Not to make too much out of boilerplate answers. But it doesn't exactly give me a warm and fuzzy feeling that her opening response to what the GOP can do for the economy is, "Because capitalism still works. The free marketplace and competition still work." Followed by a meaningless statement that it's bad to take bribes.
But promoting the interests of the oil companies in other ways is very much on her mind:
Clearly the two candidates are very different on economic issues. If perhaps you were in the [McCain] Administration…what would your agenda be in terms of top economic priorities?
Well, energy is so entwined with our economy and our security and our future that energy issues are going to be my top priority wherever I am. [my emphasis underlined]
Carrying on that Dick Cheney tradition, I suppose. Maybe when she's hiding from the press in undisclosed locations, she's meeting with oil lobbyists to find out what countries they should plan to invade next.
How important is drilling in Alaska to ease the burden of high oil prices on Americans?
Not only to ease the high prices of energy in America but also for national security reasons. Drilling in Alaska is going to be a matter of life and death. Up here in Alaska, we're bursting with billions of barrels of oil that are warehoused underground. We have to pump [this oil] and feed our hungry markets instead of relying on the foreign sources of energy.
She goes on to say that we're only drilling on a small portion of the Arctic National Wildlife Refuge [ANWR] and we really give a lot of thought to the environment, honest to Pete!
I'm sure that's true. Why, in California, I see ads all the time that say how much the big oil multinationals love the environment. In fact, it sounds like their mostly in business to protect the environment, not to drill, baby, drill.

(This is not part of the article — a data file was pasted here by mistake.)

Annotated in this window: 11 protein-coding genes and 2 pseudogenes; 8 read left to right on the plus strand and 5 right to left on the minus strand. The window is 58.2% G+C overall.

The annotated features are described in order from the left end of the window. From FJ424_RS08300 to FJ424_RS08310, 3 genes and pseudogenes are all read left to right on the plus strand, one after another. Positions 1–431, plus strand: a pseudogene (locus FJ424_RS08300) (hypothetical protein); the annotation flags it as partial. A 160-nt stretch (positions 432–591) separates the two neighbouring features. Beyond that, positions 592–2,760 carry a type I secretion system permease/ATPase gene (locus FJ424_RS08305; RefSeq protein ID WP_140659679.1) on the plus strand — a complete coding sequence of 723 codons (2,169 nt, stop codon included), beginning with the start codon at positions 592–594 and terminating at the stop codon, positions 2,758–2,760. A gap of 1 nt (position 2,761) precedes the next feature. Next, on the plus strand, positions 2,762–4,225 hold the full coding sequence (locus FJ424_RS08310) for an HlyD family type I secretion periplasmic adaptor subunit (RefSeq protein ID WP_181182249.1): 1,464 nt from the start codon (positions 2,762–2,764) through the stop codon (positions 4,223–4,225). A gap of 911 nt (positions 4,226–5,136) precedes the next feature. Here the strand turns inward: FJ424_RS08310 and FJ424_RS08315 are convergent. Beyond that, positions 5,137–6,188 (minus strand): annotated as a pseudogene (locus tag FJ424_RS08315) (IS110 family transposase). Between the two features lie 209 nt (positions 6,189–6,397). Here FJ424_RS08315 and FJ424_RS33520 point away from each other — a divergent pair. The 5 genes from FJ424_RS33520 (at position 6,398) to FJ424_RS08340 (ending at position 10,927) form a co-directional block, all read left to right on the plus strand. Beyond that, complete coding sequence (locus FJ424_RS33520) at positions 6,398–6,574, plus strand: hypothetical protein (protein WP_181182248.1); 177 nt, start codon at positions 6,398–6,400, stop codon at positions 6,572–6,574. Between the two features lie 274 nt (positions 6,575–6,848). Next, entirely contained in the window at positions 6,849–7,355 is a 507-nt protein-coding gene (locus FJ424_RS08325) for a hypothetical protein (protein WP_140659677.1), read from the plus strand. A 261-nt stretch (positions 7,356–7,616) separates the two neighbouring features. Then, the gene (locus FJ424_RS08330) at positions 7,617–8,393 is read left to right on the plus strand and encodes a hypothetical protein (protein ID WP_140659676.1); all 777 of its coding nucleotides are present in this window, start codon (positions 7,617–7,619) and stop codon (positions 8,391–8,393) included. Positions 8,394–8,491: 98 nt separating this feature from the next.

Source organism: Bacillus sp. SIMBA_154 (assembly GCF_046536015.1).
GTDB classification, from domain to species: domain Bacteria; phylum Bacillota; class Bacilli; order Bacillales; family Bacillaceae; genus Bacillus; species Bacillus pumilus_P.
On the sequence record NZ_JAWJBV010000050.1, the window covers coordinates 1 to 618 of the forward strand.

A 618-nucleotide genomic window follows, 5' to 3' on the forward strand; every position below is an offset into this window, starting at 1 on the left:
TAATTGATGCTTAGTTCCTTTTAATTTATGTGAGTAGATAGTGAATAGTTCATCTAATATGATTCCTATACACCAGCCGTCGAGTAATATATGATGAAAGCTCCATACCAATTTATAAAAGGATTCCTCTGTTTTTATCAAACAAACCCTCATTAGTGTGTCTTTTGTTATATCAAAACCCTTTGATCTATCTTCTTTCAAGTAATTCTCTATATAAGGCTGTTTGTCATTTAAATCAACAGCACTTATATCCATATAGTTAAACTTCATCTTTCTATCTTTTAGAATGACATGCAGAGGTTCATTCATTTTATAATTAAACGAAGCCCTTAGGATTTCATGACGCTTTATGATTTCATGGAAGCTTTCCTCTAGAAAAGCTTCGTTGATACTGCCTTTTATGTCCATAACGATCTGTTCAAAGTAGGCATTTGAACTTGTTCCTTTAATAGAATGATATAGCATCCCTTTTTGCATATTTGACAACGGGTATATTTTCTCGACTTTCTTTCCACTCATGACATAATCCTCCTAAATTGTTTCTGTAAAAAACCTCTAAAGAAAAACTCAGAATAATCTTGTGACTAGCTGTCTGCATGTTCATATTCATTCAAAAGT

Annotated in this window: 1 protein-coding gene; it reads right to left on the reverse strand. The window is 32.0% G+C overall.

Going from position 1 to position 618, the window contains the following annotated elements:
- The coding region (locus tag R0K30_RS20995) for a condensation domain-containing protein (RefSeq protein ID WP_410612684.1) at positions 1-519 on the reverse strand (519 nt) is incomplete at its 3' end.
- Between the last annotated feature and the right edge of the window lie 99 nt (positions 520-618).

Some people might say: "Look, even though opening up ANWR has been a symbolic issue for Republicans, the oil there may only have a marginal effect on reducing overseas dependence. Why is ANWR so important and how do we know that there's actually enough oil there to really make a difference?
Because just that swath of land in that refuge alone is estimated to hold about 11 billion barrels of oil and 9 trillion cubic feet of natural gas. And those are just the areas that have been explored. That's about a year and a half worth of U.S. oil consumption and many months of natural gas. It's about a trillion dollars worth of energy. And that's—again—just that sliver of ANWR. So when we hear, "Well, maybe there isn't enough," or "Well, it's too late to drill now anyway, we should have done this five, 10 years ago," hey, I can't argue that. I say yeah, we should have done that years ago. But better to start that drilling today than wait and continue relying on foreign sources of energy. We are a nation at war and in many [ways] the reasons for war are fights over energy sources, which is nonsensical when you consider that domestically we have the supplies ready to go.